The -fno-exceptions is because WASI doesn't support exceptions currently. Also we don't need them.

WASI is mainly for non-browser use cases, but this module does so little that it doesn't need much from WASI and I can just polyfill it in browser JavaScript. So that's what we have here:

loading wasm-jit...

Each time you enter a Scheme expression, it will be parsed to an internal tree-like intermediate language. You can then run a recursive interpreter over that tree by pressing the "Evaluate" button. Press it a number of times, you should get the same result.

As the interpreter runs, it records any closures that it created. The Func instances attached to the closures have a slot for a C++ function pointer, which is initially NULL. Function pointers in WebAssembly are indexes into the indirect function table; the first slot is kept empty so that calling a NULL pointer (a pointer with value 0) causes an error. If the interpreter gets to a closure call and the closure's function's JIT code pointer is NULL, it will interpret the closure's body. Otherwise it will call the function pointer.

If you then press the "JIT" button above, the module will assemble a fresh WebAssembly module containing JIT code for the closures that it saw at run-time. Obviously that's just one heuristic: you could be more eager or more lazy; this is just a detail.

Although the particular JIT compiler isn't much of interest---the point being to see JIT code generation at all---it's nice to see that the fibonacci example sees a good speedup; try it yourself, and try it on different browsers if you can. Neat stuff!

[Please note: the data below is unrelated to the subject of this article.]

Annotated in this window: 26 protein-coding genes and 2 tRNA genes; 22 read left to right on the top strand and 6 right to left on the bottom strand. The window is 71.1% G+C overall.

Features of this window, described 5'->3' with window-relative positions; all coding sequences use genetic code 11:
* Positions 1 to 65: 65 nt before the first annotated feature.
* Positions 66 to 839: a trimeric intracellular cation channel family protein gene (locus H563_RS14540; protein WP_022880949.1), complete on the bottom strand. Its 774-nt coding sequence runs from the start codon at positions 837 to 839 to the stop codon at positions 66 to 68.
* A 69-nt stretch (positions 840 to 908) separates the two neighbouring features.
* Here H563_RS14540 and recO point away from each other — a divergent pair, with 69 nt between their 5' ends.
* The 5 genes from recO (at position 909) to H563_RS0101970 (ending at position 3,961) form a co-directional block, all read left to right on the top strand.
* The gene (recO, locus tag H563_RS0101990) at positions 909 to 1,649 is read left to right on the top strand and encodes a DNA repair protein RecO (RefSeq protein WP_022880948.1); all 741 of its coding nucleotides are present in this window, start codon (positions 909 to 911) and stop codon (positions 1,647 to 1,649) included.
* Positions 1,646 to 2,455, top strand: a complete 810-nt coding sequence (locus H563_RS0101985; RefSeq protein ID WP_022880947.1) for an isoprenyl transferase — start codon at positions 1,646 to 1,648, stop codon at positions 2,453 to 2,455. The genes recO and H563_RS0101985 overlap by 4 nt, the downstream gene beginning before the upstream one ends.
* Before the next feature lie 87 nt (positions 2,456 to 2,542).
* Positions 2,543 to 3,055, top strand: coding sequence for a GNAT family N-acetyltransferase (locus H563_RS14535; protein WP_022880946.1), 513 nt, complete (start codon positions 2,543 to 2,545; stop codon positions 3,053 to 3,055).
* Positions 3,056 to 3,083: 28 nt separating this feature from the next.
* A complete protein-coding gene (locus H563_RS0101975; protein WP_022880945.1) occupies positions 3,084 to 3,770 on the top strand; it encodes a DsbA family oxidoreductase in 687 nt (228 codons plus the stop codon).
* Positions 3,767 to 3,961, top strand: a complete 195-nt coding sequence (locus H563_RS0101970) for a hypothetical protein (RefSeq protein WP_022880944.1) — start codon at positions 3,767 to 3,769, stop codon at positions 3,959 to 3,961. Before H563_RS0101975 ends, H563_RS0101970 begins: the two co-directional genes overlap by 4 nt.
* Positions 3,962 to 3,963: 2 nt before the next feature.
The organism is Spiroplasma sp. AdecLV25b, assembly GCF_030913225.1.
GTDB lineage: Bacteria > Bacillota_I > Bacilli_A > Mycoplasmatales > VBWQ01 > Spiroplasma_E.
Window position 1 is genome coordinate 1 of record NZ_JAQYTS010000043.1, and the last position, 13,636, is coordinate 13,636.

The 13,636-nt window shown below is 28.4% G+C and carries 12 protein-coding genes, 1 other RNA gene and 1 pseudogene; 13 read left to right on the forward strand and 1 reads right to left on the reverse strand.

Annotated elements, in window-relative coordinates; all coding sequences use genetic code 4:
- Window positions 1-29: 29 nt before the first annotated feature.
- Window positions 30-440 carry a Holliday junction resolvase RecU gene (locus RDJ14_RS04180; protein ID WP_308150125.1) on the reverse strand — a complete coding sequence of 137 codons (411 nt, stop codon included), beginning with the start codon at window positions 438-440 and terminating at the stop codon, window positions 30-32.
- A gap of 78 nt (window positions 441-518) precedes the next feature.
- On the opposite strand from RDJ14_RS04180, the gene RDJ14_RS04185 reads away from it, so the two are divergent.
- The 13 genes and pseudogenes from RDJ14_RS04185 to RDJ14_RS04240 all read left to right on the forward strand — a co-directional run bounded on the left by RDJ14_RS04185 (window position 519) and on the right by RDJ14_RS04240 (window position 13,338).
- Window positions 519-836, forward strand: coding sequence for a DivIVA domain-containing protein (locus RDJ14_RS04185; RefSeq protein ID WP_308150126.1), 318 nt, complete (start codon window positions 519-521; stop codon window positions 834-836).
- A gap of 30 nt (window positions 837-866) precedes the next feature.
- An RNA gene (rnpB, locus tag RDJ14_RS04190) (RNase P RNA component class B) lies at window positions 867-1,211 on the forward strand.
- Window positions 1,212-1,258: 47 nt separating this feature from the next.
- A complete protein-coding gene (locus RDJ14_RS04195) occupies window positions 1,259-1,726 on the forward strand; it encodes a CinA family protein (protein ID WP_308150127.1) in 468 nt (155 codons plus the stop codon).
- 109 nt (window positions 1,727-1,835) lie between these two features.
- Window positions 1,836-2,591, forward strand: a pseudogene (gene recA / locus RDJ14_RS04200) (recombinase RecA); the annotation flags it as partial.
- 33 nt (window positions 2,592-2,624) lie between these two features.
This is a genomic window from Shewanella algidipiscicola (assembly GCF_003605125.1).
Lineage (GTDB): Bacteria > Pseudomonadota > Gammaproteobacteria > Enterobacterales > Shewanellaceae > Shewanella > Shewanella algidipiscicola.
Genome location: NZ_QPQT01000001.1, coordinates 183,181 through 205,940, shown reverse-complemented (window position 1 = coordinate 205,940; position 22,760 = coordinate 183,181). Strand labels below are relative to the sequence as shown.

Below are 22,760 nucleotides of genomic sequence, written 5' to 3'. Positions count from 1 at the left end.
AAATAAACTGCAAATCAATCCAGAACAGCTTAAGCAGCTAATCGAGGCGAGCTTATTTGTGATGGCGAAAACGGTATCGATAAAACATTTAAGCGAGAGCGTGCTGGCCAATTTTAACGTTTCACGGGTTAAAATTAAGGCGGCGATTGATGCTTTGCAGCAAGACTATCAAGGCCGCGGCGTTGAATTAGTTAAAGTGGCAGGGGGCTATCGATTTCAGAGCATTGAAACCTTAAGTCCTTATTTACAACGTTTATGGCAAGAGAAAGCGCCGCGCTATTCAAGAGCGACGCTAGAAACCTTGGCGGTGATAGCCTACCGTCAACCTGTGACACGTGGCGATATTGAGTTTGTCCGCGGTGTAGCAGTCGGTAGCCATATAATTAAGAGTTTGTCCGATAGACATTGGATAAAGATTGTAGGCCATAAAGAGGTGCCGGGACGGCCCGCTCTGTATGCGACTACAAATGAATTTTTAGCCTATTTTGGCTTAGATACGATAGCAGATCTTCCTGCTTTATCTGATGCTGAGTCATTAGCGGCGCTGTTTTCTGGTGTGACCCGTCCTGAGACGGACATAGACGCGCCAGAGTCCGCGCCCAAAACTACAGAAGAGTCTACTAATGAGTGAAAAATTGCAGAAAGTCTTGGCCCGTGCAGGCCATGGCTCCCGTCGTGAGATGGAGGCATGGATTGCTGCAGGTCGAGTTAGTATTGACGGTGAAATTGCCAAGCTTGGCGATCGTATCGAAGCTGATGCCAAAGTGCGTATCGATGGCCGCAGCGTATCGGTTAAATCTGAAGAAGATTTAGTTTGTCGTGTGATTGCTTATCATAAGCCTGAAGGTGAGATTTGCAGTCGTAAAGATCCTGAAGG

not just the web

I was wondering how to get something like this working in a non-webby environment and it turns out that the Python interface to wasmtime is just the thing. I wrote a little interp.py harness that can do the same thing that we can do on the web; just run as `python3 interp.py`, after having `pip3 install wasmtime`:

$ python3 interp.py
...
Calling eval(0x11eb0) 5 times took 1.716s.
Calling jitModule()
jitModule result: <wasmtime._module.Module object at 0x7f2bef0821c0>
Instantiating and patching in JIT module
... 
Calling eval(0x11eb0) 5 times took 1.161s.

Interestingly it would appear that the performance of wasmtime's code (0.232s/invocation) is somewhat better than both SpiderMonkey (0.392s) and V8 (0.729s).

reflections

This work is just a proof of concept, but it's a step in a particular direction. As part of previous work with Fastly, we enabled the SpiderMonkey JavaScript engine to run on top of WebAssembly. When combined with pre-initialization via Wizer, you end up with a system that can start in microseconds: fast enough to instantiate a fresh, shared-nothing module on every HTTP request, for example.